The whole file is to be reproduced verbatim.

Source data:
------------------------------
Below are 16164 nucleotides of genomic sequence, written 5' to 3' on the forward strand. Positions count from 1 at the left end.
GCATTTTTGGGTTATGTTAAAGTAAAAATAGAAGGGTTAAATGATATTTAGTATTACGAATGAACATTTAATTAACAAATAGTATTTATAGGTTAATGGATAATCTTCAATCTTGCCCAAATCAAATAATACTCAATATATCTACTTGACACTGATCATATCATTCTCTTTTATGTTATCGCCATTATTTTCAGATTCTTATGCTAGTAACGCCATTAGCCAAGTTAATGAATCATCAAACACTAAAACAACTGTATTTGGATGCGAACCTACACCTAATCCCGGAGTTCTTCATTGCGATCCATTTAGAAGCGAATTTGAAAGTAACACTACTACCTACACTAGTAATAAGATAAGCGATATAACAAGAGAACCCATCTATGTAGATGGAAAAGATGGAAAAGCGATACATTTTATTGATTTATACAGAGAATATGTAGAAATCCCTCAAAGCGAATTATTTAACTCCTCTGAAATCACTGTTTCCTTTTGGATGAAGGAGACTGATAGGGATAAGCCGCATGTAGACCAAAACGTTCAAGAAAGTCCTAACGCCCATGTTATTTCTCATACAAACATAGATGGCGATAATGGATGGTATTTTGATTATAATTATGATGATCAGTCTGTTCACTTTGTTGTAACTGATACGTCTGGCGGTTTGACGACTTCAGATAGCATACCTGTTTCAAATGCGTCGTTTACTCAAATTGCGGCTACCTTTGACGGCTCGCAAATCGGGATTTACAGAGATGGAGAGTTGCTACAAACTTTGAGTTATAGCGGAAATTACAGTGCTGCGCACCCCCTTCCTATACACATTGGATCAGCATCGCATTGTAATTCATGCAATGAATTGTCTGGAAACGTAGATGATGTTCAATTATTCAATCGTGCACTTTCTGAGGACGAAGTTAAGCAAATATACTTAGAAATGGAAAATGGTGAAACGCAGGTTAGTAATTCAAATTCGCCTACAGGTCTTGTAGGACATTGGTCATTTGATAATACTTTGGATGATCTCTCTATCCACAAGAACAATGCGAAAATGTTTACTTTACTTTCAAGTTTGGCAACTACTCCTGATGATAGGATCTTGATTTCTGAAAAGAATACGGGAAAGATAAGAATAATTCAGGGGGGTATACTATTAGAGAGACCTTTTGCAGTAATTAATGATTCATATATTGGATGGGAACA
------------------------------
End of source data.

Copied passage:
Below are 16164 nucleotides of genomic sequence, written 5' to 3' on the forward strand. Positions count from 1 at the left end.
GCATTTTTGGGTTATGTTAAAGTAAAAATAGAAGGGTTAAATGATATTTAGTATTACGAATGAACATTTAATTAACAAATAGTATTTATAGGTTAATGGATAATCTTCAATCTTGCCCAAATCAAATAATACTCAATATATCTACTTGACACTGATCATATCATTCTCTTTTATGTTATCGCCATTATTTTCAGATTCTTATGCTAGTAACGCCATTAGCCAAGTTAATGAATCATCAAACACTAAAACAACTGTATTTGGATGCGAACCTACACCTAATCCCGGAGTTCTTCATTGCGATCCATTTAGAAGCGAATTTGAAAGTAACACTACTACCTACACTAGTAATAAGATAAGCGATATAACAAGAGAACCCATCTATGTAGATGGAAAAGATGGAAAAGCGATACATTTTATTGATTTATACAGAGAATATGTAGAAATCCCTCAAAGCGAATTATTTAACTCCTCTGAAATCACTGTTTCCTTTTGGATGAAGGAGACTGATAGGGATAAGCCGCATGTAGACCAAAACGTTCAAGAAAGTCCTAACGCCCATGTTATTTCTCATACAAACATAGATGGCGATAATGGATGGTATTTTGATTATAATTATGATGATCAGTCTGTTCACTTTGTTGTAACTGATACGTCTGGCGGTTTGACGACTTCAGATAGCATACCTGTTTCAAATGCGTCGTTTACTCAAATTGCGGCTACCTTTGACGGCTCGCAAATCGGGATTTACAGAGATGGAGAGTTGCTACAAACTTTGAGTTATAGCGGAAATTACAGTGCTGCGCACCCCCTTCCTATACACATTGGATCAGCATCGCATTGTAATTCATGCAATGAATTGTCTGGAAACGTAGATGATGTTCAATTATTCAATCGTGCACTTTCTGAGGACGAAGTTAAGCAAATATACTTAGAAATGGAAAATGGTGAAACGCAGGTTAGTAATTCAAATTCGCCTACAGGTCTTGTAGGACATTGGTCATTTGATAATACTTTGGATGATCTCTCTATCCACAAGAACAATGCGAAAATGTTTACTTTACTTTCAAGTTTGGCAACTACTCCTGATGATAGGATCTTGATTTCTGAAAAGAATACGGGAAAGATAAGAATAATTCAGGGGGGTATACTATTAGAGAGACCTTTTGCAGTAATTAATGATTCATATATTGGATGGGAACA